Industrial employment strong despite supply chain headwinds6 août 2021
Our review of employment data over the course of the pandemic creates an interesting picture of the industrial asset sector and its resilience through nearly 18 months of global business disruption and overall market volatility. This employment data shows that transportation, warehousing, and construction are outperforming all other commercial real estate sectors and they are poised to recapture the brief declines that occurred early in the pandemic. In this issue we look at what is ahead on the employment front, including how demand for workers is creating challenges for the industrial asset class and may cause future impacts for industrial investors.
Head of Industrial Capital Markets
Emerging from a volatile spring in 2020, the U.S. industrial sector has seen steady and continued employment recovery and production growth throughout the pandemic, as online shopping surged and many manufacturing and related businesses benefitted from their essential service designation. This has fueled 2020-21 leasing velocity and demand for warehouse and logistics space, as supply chain strategies have adapted and evolved, first from reactionary moves to longer-term strategies. Nearly 18 months into the pandemic and at a time when e-commerce continues to expand and capture new consumers, the industrial sector, from transportation and warehousing through construction and mining, is outpacing all other commercial real estate sectors in employment.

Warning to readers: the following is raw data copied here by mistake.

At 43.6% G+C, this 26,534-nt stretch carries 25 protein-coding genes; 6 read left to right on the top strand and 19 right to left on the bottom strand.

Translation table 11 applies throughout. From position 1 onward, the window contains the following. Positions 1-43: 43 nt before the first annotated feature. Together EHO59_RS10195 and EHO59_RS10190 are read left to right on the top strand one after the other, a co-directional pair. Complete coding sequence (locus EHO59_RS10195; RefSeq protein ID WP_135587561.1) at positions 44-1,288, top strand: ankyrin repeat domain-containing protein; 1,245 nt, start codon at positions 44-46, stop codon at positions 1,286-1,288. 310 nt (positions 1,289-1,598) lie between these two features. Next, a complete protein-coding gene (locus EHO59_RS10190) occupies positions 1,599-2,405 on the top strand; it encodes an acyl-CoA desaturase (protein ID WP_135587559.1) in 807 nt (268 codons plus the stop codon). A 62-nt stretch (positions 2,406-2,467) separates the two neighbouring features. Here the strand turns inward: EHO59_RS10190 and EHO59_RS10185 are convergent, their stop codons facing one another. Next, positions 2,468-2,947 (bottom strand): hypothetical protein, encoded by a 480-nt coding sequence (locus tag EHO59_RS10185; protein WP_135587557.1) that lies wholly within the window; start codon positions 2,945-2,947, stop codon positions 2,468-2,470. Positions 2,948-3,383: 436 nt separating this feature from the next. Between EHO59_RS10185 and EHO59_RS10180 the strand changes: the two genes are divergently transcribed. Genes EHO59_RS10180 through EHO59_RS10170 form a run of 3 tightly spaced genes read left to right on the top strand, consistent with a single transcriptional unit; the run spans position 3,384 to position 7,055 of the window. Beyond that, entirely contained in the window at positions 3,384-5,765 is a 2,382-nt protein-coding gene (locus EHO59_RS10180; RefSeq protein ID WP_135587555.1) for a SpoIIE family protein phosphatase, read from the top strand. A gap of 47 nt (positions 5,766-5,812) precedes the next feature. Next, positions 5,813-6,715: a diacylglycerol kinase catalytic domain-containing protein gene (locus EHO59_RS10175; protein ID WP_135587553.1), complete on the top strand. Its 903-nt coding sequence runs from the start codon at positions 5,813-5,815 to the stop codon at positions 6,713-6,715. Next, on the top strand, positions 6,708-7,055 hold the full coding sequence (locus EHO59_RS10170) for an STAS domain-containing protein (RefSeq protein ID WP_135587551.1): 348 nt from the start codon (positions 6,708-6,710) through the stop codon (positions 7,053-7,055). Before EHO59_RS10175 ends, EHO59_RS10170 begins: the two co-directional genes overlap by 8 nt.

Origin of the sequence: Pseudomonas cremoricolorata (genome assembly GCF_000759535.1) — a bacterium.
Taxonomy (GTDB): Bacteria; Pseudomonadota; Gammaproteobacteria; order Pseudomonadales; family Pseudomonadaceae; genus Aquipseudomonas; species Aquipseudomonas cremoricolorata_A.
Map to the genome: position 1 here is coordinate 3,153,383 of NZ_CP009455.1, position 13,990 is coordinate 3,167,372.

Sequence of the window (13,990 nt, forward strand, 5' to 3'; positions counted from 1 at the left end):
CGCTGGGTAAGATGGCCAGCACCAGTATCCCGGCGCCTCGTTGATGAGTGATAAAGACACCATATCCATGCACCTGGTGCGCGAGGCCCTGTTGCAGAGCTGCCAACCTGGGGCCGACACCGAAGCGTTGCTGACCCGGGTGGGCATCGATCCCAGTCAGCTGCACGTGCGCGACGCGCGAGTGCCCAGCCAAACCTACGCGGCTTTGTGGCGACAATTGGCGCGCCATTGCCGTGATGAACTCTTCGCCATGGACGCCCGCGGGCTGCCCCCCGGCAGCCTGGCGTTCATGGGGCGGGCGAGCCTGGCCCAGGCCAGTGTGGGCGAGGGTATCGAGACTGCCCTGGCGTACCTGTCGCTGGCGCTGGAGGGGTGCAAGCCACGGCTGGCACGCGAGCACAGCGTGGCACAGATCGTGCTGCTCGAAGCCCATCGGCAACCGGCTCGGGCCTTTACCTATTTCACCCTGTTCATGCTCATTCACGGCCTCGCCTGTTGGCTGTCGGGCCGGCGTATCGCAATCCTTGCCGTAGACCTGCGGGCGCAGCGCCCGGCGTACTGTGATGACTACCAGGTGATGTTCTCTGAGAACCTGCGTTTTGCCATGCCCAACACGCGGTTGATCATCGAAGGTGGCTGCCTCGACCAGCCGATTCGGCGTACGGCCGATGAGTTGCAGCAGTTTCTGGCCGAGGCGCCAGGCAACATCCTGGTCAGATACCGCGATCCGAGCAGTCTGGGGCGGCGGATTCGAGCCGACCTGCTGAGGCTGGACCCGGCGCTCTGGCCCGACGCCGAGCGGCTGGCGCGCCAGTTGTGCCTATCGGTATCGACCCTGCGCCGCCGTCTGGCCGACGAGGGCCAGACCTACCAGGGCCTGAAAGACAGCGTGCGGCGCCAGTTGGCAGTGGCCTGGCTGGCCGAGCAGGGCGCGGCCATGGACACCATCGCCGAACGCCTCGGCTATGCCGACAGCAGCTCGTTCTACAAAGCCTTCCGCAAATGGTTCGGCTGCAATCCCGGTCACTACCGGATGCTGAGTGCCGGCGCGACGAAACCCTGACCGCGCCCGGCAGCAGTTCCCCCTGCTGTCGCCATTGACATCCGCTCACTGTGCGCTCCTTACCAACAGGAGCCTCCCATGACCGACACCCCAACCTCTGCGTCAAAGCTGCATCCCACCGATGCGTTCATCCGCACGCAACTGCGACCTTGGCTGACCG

While industrial employment dipped in the early days of the pandemic, the sector has recouped much of those losses. The resilience of the industrial market has faired much better than the hospitality, retail and other asset classes that suffered significant employment losses and continue to search for a stable footing.
The US Employment Trends dashboard, driven by AVANT by Avison Young, shows that overall U.S. industrial sector employment, as of May 2021, totaled 18.1 million, a 4.2% increase over the past 12 months. A look at select markets showed that many markets are near their February 2020 levels, having recouped the jobs that went into steep decline when the disparate effects of the pandemic fully manifested themselves. New York had 1.42 million industrial workers in May 2021, a decrease from 1.56 million in February of 2020, but a notable gain from the April 2020 low point of 1.21 million. Los Angeles had 1.23 million, down from 1.3 million in February 2020. Chicago had 1.06 million, down from 1.07 million in February 2020. Since the beginning of the pandemic, the industrial sector has performed relatively better than other asset types, recovering many of its short-term job losses.
The U.S. industrial employment figures show a 0.4% decrease in the transportation and warehousing sector and a 4.3% decrease in the manufacturing sector from February 2020 to June 2021. The data indicates that the job market for the industrial sector is faring much better than other sectors.